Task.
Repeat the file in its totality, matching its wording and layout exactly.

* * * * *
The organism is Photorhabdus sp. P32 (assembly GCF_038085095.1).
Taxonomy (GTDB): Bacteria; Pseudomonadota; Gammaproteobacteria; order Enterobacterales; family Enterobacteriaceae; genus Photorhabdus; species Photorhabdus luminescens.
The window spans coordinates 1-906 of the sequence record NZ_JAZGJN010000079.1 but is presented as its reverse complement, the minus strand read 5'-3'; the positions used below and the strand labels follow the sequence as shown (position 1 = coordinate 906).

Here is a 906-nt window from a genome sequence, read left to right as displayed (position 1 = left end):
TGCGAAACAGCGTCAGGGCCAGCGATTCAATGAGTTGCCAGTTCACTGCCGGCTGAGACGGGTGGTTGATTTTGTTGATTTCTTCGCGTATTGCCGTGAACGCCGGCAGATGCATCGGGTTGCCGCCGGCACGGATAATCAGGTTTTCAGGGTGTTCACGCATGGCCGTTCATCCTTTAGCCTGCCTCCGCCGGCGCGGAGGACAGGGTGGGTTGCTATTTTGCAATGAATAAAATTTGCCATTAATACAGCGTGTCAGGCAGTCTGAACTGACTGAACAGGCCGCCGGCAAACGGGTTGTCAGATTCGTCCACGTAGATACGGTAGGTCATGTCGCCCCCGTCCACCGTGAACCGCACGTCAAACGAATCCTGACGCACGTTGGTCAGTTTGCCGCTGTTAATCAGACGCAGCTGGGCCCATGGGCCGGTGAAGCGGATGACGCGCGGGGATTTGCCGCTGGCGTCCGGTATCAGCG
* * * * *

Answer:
The organism is Photorhabdus sp. P32 (assembly GCF_038085095.1).
Taxonomy (GTDB): Bacteria; Pseudomonadota; Gammaproteobacteria; order Enterobacterales; family Enterobacteriaceae; genus Photorhabdus; species Photorhabdus luminescens.
The window spans coordinates 1-906 of the sequence record NZ_JAZGJN010000079.1 but is presented as its reverse complement, the minus strand read 5'-3'; the positions used below and the strand labels follow the sequence as shown (position 1 = coordinate 906).

Here is a 906-nt window from a genome sequence, read left to right as displayed (position 1 = left end):
TGCGAAACAGCGTCAGGGCCAGCGATTCAATGAGTTGCCAGTTCACTGCCGGCTGAGACGGGTGGTTGATTTTGTTGATTTCTTCGCGTATTGCCGTGAACGCCGGCAGATGCATCGGGTTGCCGCCGGCACGGATAATCAGGTTTTCAGGGTGTTCACGCATGGCCGTTCATCCTTTAGCCTGCCTCCGCCGGCGCGGAGGACAGGGTGGGTTGCTATTTTGCAATGAATAAAATTTGCCATTAATACAGCGTGTCAGGCAGTCTGAACTGACTGAACAGGCCGCCGGCAAACGGGTTGTCAGATTCGTCCACGTAGATACGGTAGGTCATGTCGCCCCCGTCCACCGTGAACCGCACGTCAAACGAATCCTGACGCACGTTGGTCAGTTTGCCGCTGTTAATCAGACGCAGCTGGGCCCATGGGCCGGTGAAGCGGATGACGCGCGGGGATTTGCCGCTGGCGTCCGGTATCAGCG